Thanks


What material should it be? Are there some better than others?
 

Ricochet

Senior Gretsch-Talker
Nov 13, 2009
21,499
Monkey Island
Looks nice on grounds and keeps the arrangement tidy once you try to shoehorn it into your guitar.
Try some steel tie wire(for fences), probably on Amazon or Harbour Freight.
 

Back in Black

Country Gent
Jun 22, 2020
1,308
Ontario Canada
I’m putting together another wiring harness for my Esquire. I have an ok set up and I manage ok with my soldering skills but I’m far from being great at it.

My question is, I would like to use a “solid/hard” wire connection as a ground between the pots and for a couple of the connections between terminals on the switch. An example can be seen in the second photo. I realize normal wire would of course work but I would like to try the solid wire this time.

I have done a bunch of searchs and I can’t determine what type or gauge of wire to utilize or where to buy it. Any help would be appreciated.

Thanks

The project

View attachment 181662

Example of the solid wire connections

View attachment 181663
The solid bare ground link is used primarily as a positioning template to lock the distance between the pots.

Any fine gauge copper or S/S wire will work. Check local electronic supply shops.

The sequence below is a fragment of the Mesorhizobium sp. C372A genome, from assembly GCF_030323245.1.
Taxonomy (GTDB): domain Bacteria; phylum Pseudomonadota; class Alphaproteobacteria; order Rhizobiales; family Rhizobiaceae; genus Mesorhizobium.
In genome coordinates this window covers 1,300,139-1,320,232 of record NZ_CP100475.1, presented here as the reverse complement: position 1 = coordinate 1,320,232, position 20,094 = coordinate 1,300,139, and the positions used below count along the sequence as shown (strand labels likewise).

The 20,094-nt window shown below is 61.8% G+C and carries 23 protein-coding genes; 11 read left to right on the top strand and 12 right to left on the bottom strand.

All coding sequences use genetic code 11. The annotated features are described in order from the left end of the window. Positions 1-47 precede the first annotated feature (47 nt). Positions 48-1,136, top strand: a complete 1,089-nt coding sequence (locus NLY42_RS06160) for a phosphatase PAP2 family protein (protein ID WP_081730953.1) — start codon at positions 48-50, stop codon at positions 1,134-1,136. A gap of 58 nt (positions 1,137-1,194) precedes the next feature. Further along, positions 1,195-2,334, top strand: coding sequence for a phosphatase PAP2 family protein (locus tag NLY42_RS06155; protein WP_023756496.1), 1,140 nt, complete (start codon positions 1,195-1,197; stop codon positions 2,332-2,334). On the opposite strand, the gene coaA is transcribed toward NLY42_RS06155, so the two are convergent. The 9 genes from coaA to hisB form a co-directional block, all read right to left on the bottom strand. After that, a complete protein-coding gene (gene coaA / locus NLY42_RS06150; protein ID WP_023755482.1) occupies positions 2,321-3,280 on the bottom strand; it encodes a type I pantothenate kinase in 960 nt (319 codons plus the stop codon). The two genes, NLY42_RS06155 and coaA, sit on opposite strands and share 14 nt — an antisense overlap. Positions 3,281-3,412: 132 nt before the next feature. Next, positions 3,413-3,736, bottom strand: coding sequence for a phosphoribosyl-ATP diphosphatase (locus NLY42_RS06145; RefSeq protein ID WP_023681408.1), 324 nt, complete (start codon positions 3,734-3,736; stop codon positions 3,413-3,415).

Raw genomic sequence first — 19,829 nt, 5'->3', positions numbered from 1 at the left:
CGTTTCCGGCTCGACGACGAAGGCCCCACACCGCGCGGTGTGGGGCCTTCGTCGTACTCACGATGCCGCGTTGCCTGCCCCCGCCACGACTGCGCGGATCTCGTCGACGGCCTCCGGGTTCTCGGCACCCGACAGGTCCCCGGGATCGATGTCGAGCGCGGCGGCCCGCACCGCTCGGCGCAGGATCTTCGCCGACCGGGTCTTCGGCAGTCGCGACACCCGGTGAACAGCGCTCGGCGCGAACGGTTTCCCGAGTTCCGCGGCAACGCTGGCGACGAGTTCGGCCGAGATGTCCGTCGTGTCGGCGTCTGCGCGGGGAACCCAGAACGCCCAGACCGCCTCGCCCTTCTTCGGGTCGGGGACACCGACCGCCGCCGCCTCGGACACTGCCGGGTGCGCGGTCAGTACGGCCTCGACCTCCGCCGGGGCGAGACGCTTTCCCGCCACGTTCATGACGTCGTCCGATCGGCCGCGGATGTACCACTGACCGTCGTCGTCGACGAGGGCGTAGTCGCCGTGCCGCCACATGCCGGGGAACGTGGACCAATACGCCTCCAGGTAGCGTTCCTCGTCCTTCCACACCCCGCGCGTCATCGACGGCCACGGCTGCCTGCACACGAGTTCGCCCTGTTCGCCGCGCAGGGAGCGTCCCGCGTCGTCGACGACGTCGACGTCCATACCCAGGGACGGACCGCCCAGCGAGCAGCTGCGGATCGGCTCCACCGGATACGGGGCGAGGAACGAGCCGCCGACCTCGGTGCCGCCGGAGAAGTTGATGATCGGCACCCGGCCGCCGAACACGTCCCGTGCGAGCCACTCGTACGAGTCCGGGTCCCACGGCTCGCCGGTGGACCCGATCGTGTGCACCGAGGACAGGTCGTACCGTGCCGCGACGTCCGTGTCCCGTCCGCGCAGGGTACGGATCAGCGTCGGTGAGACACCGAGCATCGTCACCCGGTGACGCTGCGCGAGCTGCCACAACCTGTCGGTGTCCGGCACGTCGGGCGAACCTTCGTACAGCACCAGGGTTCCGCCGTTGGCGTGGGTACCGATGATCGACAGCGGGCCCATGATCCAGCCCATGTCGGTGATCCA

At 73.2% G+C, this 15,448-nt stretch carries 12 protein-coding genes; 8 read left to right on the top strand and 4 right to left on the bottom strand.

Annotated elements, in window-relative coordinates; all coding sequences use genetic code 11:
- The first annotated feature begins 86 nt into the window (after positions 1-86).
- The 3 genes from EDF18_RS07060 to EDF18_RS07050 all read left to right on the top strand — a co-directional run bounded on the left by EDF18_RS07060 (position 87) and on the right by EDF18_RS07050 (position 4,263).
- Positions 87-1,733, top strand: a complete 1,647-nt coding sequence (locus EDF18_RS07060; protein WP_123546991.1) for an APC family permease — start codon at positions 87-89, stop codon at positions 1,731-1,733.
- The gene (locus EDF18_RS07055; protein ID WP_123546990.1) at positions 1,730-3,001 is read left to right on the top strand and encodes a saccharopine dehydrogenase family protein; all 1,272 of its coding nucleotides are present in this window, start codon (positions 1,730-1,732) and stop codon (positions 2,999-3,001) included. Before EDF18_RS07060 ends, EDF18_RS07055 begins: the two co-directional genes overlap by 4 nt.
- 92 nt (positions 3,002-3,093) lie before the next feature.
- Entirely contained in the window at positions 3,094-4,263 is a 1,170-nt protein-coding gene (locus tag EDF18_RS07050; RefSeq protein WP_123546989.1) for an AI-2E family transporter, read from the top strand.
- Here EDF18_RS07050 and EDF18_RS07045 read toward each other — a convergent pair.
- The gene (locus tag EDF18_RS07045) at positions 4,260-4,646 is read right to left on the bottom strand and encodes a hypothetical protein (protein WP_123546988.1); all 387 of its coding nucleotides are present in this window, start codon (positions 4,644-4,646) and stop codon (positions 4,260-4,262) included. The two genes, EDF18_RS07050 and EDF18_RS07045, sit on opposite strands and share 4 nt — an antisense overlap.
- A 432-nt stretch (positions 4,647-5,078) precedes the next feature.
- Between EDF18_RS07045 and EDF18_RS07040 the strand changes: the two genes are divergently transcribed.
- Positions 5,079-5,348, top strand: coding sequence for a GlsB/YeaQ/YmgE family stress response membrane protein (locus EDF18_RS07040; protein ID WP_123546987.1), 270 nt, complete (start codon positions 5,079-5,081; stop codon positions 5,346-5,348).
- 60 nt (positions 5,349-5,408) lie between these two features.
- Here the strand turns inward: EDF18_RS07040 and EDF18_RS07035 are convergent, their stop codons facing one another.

I'm not in favor of any wire for this type of application that is not shielded.

Best with your harness!

BIB
 

hcsterg

Friend of Fred
Feb 13, 2012
6,479
France
I do the same, @radd :

3r7JIb-preparation-control-plate.jpg


DePHMb-VT-module.jpg


bbGHMb-cablajdehpotardz.jpg


It will be easy for you to achieve it, as you own a good soldering station (Weller), and then you will have a neat, direct, sturdy wiring ! ;)

I hate messy, back-and-farth wirings, prone to issues... :(

A+!
 
Last edited:

Randy99CL

Country Gent
Feb 17, 2020
2,007
Albuquerque
Wow you guys are even more anal than I am!

Why complicate things like that? No advantage with solid conductor, harder to replace components later, takes much longer to wire, puts excessive soldering heat into pots, unnecessarily locks components together so no movement with temperature changes, etc.

Does look cool though.

And BTW we are talking about millivolts here, no advantage to any conductor bigger than maybe .010", about the thickness of a human hair.